Michael Bamberger is back on the road, keeping two club lengths from his sources. This is the fourth installment in a five-part Bamberger Briefly series from South Florida, about golf’s return to action. You may read part 1 here, part 2 here and part 3 here.
JUNO BEACH, Fla. — Golf mashes time. These made-for-TV charity events — the one last Sunday at Seminole and this Sunday at Medalist — could be lost episodes of “The Twilight Zone.” It’s easy to imagine Phil Mickelson and Tom Brady a few days from now, golfing big and living large. But can’t you also imagine Walter Hagen and Babe Ruth in those same roles? The Haig and The Babe, golfing big and living large, lifting people in times of war, depression, plague? They were giants.
During the five-hour Seminole telecast, six names were in circulation: Donald Ross, Ben Hogan, Dustin Johnson, Rickie Fowler, Rory McIlroy and 21-year-old Matthew Wolff, swinging, most assuredly, in a way that’s all his own. Hogan (who liked to play and practice at Seminole) and Ross (who built it) lived through the 1918 pandemic. Ross grew up in remote northern Scotland, and some of his Seminole greens and bunkers are straight outta Dornoch, where golf’s been played for 400 years.
When Greg Norman and Pete Dye were designing Medalist in the mid-1990s, they took inspiration from the West course at Royal Melbourne, designed by Alister MacKenzie in the mid-1920s. Tiger played it masterfully at last year’s Presidents Cup. Of course, he has a well-established knack for playing MacKenzie courses. What’s new here?
Let’s bring in Michael Murphy, in Golf in the Kingdom, before you even get to the first page: “The game was invented a billion years ago — don’t you remember?”
Murphy fell for the game at Pebble Beach. Talk about ageless, the course and the man. I remember Bill Murray, at the AT&T Pebble Beach Pro-Am, some years ago. A fan told Murray that he’d been following him for five years, looking for an autograph. “Five years is nothing,” Murray said. He gestured widely. “Look at these trees. Look at the ocean.” Oceans are old.
There’s a lot to be said for living in the present while remembering the past. (We’ll learn from the future when we get there.) Tiger is steeped in the golfers and tournaments that came before him. Rory is, too. In 2018, they played together on the Sunday of the Tour Championship, at East Lake. On the last hole, as Woods was marching to his first win in five years, fans flooded the fairway, trying to get near him. It was bedlam.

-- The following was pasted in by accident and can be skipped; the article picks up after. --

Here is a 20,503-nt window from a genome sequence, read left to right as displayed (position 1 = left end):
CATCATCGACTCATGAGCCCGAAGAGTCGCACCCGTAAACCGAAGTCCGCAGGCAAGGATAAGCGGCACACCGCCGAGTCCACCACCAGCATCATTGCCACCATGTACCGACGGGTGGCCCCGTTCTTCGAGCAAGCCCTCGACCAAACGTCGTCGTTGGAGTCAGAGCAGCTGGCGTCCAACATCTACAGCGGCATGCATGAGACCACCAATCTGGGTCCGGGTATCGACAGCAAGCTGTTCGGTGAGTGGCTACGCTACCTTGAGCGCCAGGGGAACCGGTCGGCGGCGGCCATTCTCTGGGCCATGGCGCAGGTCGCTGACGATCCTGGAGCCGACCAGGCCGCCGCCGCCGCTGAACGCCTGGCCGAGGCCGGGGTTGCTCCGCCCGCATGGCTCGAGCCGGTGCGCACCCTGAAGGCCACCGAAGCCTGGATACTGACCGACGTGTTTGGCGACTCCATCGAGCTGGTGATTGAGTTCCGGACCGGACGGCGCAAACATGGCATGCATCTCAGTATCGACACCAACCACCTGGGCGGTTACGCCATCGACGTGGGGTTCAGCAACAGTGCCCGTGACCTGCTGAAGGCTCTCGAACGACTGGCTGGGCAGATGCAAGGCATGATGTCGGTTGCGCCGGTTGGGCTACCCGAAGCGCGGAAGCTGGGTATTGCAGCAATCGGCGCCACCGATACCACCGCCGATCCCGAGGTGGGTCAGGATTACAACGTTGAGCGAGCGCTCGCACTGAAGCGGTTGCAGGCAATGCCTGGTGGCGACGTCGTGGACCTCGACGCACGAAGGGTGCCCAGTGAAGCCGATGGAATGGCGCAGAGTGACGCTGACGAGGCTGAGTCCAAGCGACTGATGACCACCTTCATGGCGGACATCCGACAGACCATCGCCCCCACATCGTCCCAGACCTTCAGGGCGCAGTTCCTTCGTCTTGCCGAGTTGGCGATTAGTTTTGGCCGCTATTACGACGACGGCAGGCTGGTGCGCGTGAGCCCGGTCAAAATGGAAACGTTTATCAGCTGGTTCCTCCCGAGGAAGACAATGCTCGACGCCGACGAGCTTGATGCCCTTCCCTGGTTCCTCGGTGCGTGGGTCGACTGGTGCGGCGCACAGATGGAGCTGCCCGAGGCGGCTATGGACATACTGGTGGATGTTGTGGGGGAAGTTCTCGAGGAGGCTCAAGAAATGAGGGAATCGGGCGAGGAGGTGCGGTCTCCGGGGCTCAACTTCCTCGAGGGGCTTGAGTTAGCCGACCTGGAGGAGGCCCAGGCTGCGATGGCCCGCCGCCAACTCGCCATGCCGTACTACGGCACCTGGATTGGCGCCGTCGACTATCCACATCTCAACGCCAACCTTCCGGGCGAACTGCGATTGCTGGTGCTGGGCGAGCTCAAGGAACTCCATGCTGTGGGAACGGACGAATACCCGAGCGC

“This is like Jack in ’80 at Baltusrol,” Rory said to Tiger as they sped down the final fairway. On the last hole at the 1980 U.S. Open at Baltusrol, where Nicklaus won his fourth U.S. Open, fans were swarming him. It was bedlam.
“Yeah,” Tiger said. “I just don’t have the tight pants and the hair.”
This month, each has his own Sunday. Rory the one that just passed, Tiger the one coming up.
Before the TaylorMade event, I wrote a GOLF.com piece about my guest visits to Seminole over the years. I mentioned the late Ted Emerson, my first host there, a USGA committeeman and a Boston Brahmin who knew Francis Ouimet well. I mentioned the late Billy Joe Patton, the amateur who finished a shot out of the Hogan-Snead playoff at the 1954 Masters, a Seminole mainstay for years. I mentioned the late Bill Campbell, who played at Seminole with Hogan and held his own. Campbell, winner of the 1964 U.S. Amateur, could hold his own with anyone.
I repeat this next part from that Seminole story because it says so much about Campbell and Hogan while doubling as timeless parenting advice. Campbell had six children. They weren’t interested in golf. One day he packed them into the family wagon and brought them over to Seminole, to watch Hogan practice. The father gave these instructions: “Don’t ask him anything. Just watch. You don’t have to have a good time. Just remember it.”
A day or two after that piece ran, I heard from Ted Emerson’s Boston neighbor, who noted that Ted had a Volvo wagon, its back seat filled with folders about USGA rules decisions. I heard from Billy Joe Patton’s grandson, describing the pride his grandfather would have felt, with the Walker Cup coming to Seminole next year. (Patton played in five Walker Cups and captained one.) And I heard from one of Campbell’s daughters.
“You correctly state that we were not so very interested in golf,” Victoria Campbell Collins wrote. “However, the nature of the game and the standards it demands were an allegory for much more than simply golf. It was a game of civility, beauty and precision. The game has morals and yet it offers freedom. My father always found his peace when playing golf.”
Forty years from now, Matt Wolff will likely be saying the same thing, although, most assuredly, in a way that’s all his own.
Michael Bamberger welcomes your comments at Michael_Bamberger@GOLF.com